A Lost Planet, Or A Small Star?

Message boards : Science (non-SETI) : A Lost Planet, Or A Small Star?

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Message 1306086 - Posted: 14 Nov 2012, 13:18:27 UTC
Last modified: 14 Nov 2012, 13:20:14 UTC

This is an interesting one:


'Rogue planet' spotted 100 light-years away

Astronomers have spotted a "rogue planet" - wandering the cosmos without a star to orbit - 100 light-years away. ...


So... 400 deg C on the 'surface' and wandering in line with a cluster of stars...

I'd put that in the category of a warm "Big Jupiter", perhaps still cooling down from coalescing.


I expect there are wandering free bodies such as comets, asteroids and planets, that have been ejected from their home star system. However, I don't see how we can see to find them with our present capabilities... They have no star to illuminate them!

Perhaps the SKA has a chance to see cold lost wandering planets at radio frequencies for their cool emissions? Or will they be far too cold and lost in the noise?


Keep searchin',
Martin


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Message 1306703 - Posted: 16 Nov 2012, 7:40:10 UTC - in response to Message 1306086.

This is an interesting one:


'Rogue planet' spotted 100 light-years away

Astronomers have spotted a "rogue planet" - wandering the cosmos without a star to orbit - 100 light-years away. ...


So... 400 deg C on the 'surface' and wandering in line with a cluster of stars...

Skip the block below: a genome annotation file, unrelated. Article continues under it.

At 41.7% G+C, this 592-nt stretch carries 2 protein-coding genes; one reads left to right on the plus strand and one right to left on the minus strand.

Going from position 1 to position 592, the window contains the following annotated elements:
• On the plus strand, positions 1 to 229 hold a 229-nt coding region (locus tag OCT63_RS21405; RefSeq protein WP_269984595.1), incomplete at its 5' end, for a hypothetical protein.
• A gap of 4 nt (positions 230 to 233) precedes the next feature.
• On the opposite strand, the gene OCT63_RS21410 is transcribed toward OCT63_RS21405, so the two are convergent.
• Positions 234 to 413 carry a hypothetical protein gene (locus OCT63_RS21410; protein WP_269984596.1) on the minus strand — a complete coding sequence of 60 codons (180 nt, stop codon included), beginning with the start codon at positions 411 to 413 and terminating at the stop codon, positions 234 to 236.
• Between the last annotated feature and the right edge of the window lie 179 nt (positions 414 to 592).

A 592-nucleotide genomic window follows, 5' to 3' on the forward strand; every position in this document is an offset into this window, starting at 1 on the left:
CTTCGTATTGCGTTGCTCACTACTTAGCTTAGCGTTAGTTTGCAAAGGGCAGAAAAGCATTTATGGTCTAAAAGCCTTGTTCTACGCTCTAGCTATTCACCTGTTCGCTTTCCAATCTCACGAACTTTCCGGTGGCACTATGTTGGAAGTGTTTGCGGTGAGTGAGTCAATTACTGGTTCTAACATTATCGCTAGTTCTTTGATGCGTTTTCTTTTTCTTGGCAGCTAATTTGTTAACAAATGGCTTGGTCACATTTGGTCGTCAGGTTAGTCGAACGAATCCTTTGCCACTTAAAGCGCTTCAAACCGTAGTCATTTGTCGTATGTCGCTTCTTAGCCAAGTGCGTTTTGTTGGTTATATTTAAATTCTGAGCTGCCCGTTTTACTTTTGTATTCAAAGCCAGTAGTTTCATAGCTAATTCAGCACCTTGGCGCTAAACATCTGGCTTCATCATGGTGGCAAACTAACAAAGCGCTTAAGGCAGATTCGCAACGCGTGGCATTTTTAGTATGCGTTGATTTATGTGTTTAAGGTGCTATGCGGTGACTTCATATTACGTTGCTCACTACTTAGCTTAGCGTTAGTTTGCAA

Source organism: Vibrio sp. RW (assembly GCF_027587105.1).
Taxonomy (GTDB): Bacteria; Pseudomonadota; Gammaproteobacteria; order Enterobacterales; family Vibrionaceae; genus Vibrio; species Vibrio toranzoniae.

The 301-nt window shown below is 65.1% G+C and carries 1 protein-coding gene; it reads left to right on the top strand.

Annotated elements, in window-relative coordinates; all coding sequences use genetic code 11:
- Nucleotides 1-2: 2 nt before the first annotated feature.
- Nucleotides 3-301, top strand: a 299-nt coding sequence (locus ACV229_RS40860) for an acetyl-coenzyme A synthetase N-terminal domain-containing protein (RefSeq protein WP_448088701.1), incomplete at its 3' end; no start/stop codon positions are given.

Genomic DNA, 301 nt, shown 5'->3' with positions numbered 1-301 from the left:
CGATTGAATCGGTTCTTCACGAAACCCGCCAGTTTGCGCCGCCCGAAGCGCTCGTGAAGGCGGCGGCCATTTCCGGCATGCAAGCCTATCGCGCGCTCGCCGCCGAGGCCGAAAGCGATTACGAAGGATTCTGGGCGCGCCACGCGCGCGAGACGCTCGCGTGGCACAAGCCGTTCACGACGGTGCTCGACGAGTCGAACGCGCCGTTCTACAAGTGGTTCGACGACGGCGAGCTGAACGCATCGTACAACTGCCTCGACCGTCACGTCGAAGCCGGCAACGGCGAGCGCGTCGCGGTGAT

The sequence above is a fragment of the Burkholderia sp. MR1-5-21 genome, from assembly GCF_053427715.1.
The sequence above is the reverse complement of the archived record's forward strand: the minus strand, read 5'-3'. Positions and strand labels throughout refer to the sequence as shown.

I'd put that in the category of a warm "Big Jupiter", perhaps still cooling down from coalescing.


I expect there are wandering free bodies such as comets, asteroids and planets, that have been ejected from their home star system. However, I don't see how we can see to find them with our present capabilities... They have no star to illuminate them!

Perhaps the SKA has a chance to see cold lost wandering planets at radio frequencies for their cool emissions? Or will they be far too cold and lost in the noise?


Keep searchin',
Martin




Huge find! Looks like there are wandering nomads out there. First glance I thought they found the (hypothetical planet) Tyche.
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Profile Gary CharpentierCrowdfunding Project Donor
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Message 1306923 - Posted: 16 Nov 2012, 21:50:06 UTC

nibiru? ;)


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Message 1306959 - Posted: 16 Nov 2012, 23:35:04 UTC - in response to Message 1306923.

nibiru? ;)



Forgot about that one. :-)

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Message 1307017 - Posted: 17 Nov 2012, 5:20:35 UTC

Some astronomers are speculating that there may be more rogue planets in the galaxy than there are stars.


Bob DeWoody

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Message 1307041 - Posted: 17 Nov 2012, 6:52:57 UTC

cosmos 1999 ?


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Message 1307077 - Posted: 17 Nov 2012, 11:34:45 UTC - in response to Message 1307041.
Last modified: 17 Nov 2012, 11:36:32 UTC

cosmos 1999 ?

Quite possibly, except there would be many lifetimes and many generations for any inhabitants on a 'base' there before sweeping past any other star systems...

Sorry to kill that old TV series dead :-(


But yes, there must be many coalesced bodies of all sizes lost wandering alone and dark in the vastness of space. Including star systems except that we can see those.

Keep searchin',
Martin
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Message 1309336 - Posted: 23 Nov 2012, 18:24:52 UTC - in response to Message 1307017.

Some astronomers are speculating that there may be more rogue planets in the galaxy than there are stars.



http://news.cnet.com/8301-11386_3-57384799-76/nomad-planets-roam-milky-way-without-stars/

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Message boards : Science (non-SETI) : A Lost Planet, Or A Small Star?


 
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